Presentations take place at 12 noon, Olin-Rice Room 250
September 21, 2017
"Black Rice: The African Origins of Rice Cultivation in the Americas"
Speaker: Judith Carney, Dept. of Geography, UCLA - Introduction by Prof. Bill Moseley
Few Americans identify slavery with the cultivation of rice. Yet rice was a major plantation crop during the first centuries of settlement in the Americas. By the middle of the eighteenth century, rice plantations in South Carolina, and the enslaved Africans who worked them, had created one of the world’s most profitable economies. A longstanding question in American historiography is how rice, a crop introduced to the Americas, came to be cultivated in plantation societies. This lecture discusses the provenance of rice and its cultural antecedents in the Americas. It establishes, through agricultural and historical evidence, the independent domestication of rice in West Africa and the crop’s vital significance there for a millennium before Europeans arrived and the transatlantic slave trade began. This rice accompanied enslaved Africans throughout the New World, including Southern colonies, Brazil, and the Caribbean. Slaves from the West African rice region established rice as a food crop and provided the critical knowledge that enabled its cultivation. A comparative analysis of land use, methods of cultivation, processing and cooking traditions on both sides of the Atlantic during the plantation era help fill in the historical record. Recent genetics research and findings of African rice in botanical collections and among contemporary maroon societies of Suriname lend support for the African lineaments of rice culture in the Americas.
Judith Carney, professor of geography at UCLA and recipient of three distinguished teaching awards, is the author of two award-winning books: Black Rice: The African Origins of Rice Cultivation in the Americas and In the Shadow of Slavery: Africa’s Botanical Legacy in the Atlantic World. Her research centers on African ecology and development, food security, gender and agrarian change, and African contributions to New World environmental history. The Association of American Geographers has honored her with the Netting Award in recognition of distinguished research that bridges geography and anthropology, the Carl Sauer Distinguished Scholarship Award for significant contributions to Latin American geography, and the Distinguished Scholarship Honors. Recent publications study the human usage of mangrove ecosystems in West Africa and the diaspora, the historical significance of recent genetic sequencing of African rice, and African foodways in the Americas.
Co-Sponsored by the Environmental Studies and Geography Departments.
September 28, 2017
"Avoiding Air Pollution in Early Modern London"
Speaker: Dr. Will Cavert, Assistant Professor, History Dept., University of St. Thomas
Two centuries before the industrial revolution's "dark Satanic mills" polluted the air and water of British cities, London was the first and only city in the world to suffer from continual serious air pollution. Caused by coal burning, the smoke of London produced a surprising set of responses. From the 16th to the 18th centuries Londoners objected to their smoky urban environment in ways that foreshadowed, and yet profoundly differ from, modern environmental movements. Among their strategies for dealing with coal smoke were temporary escapes from urban space, a response that helped make the polluted city endurable, but in ways that were both profoundly socially unequal and also did nothing to reduce London's ever-worsening air pollution.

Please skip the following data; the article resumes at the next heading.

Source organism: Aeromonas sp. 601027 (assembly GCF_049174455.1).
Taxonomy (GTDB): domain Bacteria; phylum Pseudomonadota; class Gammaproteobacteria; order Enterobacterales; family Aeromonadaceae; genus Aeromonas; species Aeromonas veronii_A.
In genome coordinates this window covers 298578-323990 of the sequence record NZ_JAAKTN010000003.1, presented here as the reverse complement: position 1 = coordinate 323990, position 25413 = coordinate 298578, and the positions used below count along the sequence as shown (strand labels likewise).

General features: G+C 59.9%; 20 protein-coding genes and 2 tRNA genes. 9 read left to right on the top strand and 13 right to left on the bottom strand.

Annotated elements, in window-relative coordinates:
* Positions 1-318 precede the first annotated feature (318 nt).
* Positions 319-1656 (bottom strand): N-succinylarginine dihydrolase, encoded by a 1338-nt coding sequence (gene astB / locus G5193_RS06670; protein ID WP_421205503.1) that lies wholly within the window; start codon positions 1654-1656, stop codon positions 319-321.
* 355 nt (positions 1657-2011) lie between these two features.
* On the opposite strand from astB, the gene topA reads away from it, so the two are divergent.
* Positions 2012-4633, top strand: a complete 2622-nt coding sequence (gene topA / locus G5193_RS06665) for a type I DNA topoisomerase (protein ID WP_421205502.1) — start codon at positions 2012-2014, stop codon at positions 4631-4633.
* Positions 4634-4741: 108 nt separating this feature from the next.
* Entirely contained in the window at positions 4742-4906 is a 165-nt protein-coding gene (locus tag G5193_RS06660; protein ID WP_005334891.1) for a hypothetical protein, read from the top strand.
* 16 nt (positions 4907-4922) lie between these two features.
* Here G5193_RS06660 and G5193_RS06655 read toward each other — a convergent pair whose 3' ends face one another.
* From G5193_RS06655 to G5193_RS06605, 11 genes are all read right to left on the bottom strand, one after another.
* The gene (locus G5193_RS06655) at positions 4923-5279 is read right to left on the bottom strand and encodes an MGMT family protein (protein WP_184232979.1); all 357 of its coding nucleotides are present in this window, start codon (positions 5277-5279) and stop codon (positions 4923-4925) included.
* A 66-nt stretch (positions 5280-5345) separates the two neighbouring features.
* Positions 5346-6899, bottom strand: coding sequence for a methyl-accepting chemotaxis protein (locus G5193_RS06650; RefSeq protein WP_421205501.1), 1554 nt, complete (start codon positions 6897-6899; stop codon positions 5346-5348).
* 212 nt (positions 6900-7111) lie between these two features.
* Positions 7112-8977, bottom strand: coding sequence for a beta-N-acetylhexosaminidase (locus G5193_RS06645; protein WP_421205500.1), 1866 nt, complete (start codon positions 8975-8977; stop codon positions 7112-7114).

Dr. Will Cavert is a historian of Britain during the early modern period, c. 1500-1800, with research interests in urban and environmental history. He is the author of The Smoke of London: Energy and Environment in the Early Modern City, published in 2016 by Cambridge University Press.
October 5, 2017
"Developing Utility Scale Renewables"
Speaker: Pete Sullivan, Longroad Energy
Pete Sullivan will describe case studies for developing the first large scale wind and solar projects in Utah.
Pete has more than 12 years of experience in the renewable energy field. He currently leads Longroad Energy’s project development activities in the Western US. Before joining Longroad, Pete worked for SunEdison, where he led a team that closed construction financing on more than 1 GW of wind and solar projects in 2015 and 2016. Prior to Sunedison’s acquisition of First Wind, Pete worked at First Wind for 8 years. There, Pete led the development of the company’s first greenfield solar projects, which were the first of their kind in Utah and among the largest projects built in the US in 2016. Pete worked for General Electric for four years before he joined First Wind. At GE, Pete held roles in strategic planning as well as its ecomagination initiative. Before GE, Mr. Sullivan worked as part of the habitat assessment team at The Nature Conservancy. Pete lives in the Macalester neighborhood with his wife and four sons.
October 12, 2017
No EnviroThursday - ES Majors/Minors Party
October 19, 2017
Speaker: Dr. Bernard Amadei, Professor of Civil Engineering, Univ. of Colorado-Boulder
Bernard Amadei's main research and teaching interests have initially been in geomechanics and geological engineering. He obtained his MaSc degree in Civil Engineering from the University of Toronto and his Ph.D. degree in Civil Engineering from the University of California, Berkeley.
Prof. Amadei's current interests reside in the application of systems science and complexity science in small-scale community development projects and geological engineering projects.
October 26, 2017
No EnviroThursday - Fall Break
November 2, 2017
Job candidate presentation.
November 9, 2017
Job candidate presentation.
November 16, 2017
Job candidate presentation.